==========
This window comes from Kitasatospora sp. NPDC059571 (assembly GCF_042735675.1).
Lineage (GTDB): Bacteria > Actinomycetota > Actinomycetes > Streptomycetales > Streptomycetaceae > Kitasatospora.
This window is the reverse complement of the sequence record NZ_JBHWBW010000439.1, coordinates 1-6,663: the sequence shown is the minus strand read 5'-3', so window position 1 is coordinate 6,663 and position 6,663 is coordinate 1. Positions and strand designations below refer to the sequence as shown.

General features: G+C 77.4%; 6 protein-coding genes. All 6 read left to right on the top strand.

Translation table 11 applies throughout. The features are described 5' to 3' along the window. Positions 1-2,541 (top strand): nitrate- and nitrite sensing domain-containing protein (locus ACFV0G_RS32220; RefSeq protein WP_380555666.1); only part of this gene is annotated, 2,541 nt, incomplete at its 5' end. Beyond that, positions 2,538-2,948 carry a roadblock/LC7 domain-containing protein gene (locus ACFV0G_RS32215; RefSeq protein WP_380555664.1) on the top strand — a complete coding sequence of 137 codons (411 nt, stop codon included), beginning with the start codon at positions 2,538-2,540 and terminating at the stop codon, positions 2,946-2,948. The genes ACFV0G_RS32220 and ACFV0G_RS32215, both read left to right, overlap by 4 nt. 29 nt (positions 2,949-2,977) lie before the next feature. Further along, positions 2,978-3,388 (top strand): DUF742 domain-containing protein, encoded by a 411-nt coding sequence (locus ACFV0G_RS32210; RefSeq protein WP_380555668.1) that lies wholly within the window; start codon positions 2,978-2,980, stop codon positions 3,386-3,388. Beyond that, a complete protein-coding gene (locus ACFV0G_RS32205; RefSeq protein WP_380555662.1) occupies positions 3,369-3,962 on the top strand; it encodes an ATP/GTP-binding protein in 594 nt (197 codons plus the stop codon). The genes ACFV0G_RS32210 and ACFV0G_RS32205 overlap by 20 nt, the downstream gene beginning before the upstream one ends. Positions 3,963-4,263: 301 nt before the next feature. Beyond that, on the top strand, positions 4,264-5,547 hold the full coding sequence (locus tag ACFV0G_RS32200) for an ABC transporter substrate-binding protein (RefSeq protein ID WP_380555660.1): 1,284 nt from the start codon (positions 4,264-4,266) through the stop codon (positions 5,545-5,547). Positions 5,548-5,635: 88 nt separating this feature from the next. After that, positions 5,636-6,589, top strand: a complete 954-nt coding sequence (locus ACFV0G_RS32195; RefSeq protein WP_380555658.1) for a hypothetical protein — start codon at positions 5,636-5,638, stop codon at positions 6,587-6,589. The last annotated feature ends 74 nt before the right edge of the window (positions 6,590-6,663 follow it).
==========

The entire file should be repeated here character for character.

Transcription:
This window comes from Kitasatospora sp. NPDC059571 (assembly GCF_042735675.1).
Lineage (GTDB): Bacteria > Actinomycetota > Actinomycetes > Streptomycetales > Streptomycetaceae > Kitasatospora.
This window is the reverse complement of the sequence record NZ_JBHWBW010000439.1, coordinates 1-6,663: the sequence shown is the minus strand read 5'-3', so window position 1 is coordinate 6,663 and position 6,663 is coordinate 1. Positions and strand designations below refer to the sequence as shown.

General features: G+C 77.4%; 6 protein-coding genes. All 6 read left to right on the top strand.

Translation table 11 applies throughout. The features are described 5' to 3' along the window. Positions 1-2,541 (top strand): nitrate- and nitrite sensing domain-containing protein (locus ACFV0G_RS32220; RefSeq protein WP_380555666.1); only part of this gene is annotated, 2,541 nt, incomplete at its 5' end. Beyond that, positions 2,538-2,948 carry a roadblock/LC7 domain-containing protein gene (locus ACFV0G_RS32215; RefSeq protein WP_380555664.1) on the top strand — a complete coding sequence of 137 codons (411 nt, stop codon included), beginning with the start codon at positions 2,538-2,540 and terminating at the stop codon, positions 2,946-2,948. The genes ACFV0G_RS32220 and ACFV0G_RS32215, both read left to right, overlap by 4 nt. 29 nt (positions 2,949-2,977) lie before the next feature. Further along, positions 2,978-3,388 (top strand): DUF742 domain-containing protein, encoded by a 411-nt coding sequence (locus ACFV0G_RS32210; RefSeq protein WP_380555668.1) that lies wholly within the window; start codon positions 2,978-2,980, stop codon positions 3,386-3,388. Beyond that, a complete protein-coding gene (locus ACFV0G_RS32205; RefSeq protein WP_380555662.1) occupies positions 3,369-3,962 on the top strand; it encodes an ATP/GTP-binding protein in 594 nt (197 codons plus the stop codon). The genes ACFV0G_RS32210 and ACFV0G_RS32205 overlap by 20 nt, the downstream gene beginning before the upstream one ends. Positions 3,963-4,263: 301 nt before the next feature. Beyond that, on the top strand, positions 4,264-5,547 hold the full coding sequence (locus tag ACFV0G_RS32200) for an ABC transporter substrate-binding protein (RefSeq protein ID WP_380555660.1): 1,284 nt from the start codon (positions 4,264-4,266) through the stop codon (positions 5,545-5,547). Positions 5,548-5,635: 88 nt separating this feature from the next. After that, positions 5,636-6,589, top strand: a complete 954-nt coding sequence (locus ACFV0G_RS32195; RefSeq protein WP_380555658.1) for a hypothetical protein — start codon at positions 5,636-5,638, stop codon at positions 6,587-6,589. The last annotated feature ends 74 nt before the right edge of the window (positions 6,590-6,663 follow it).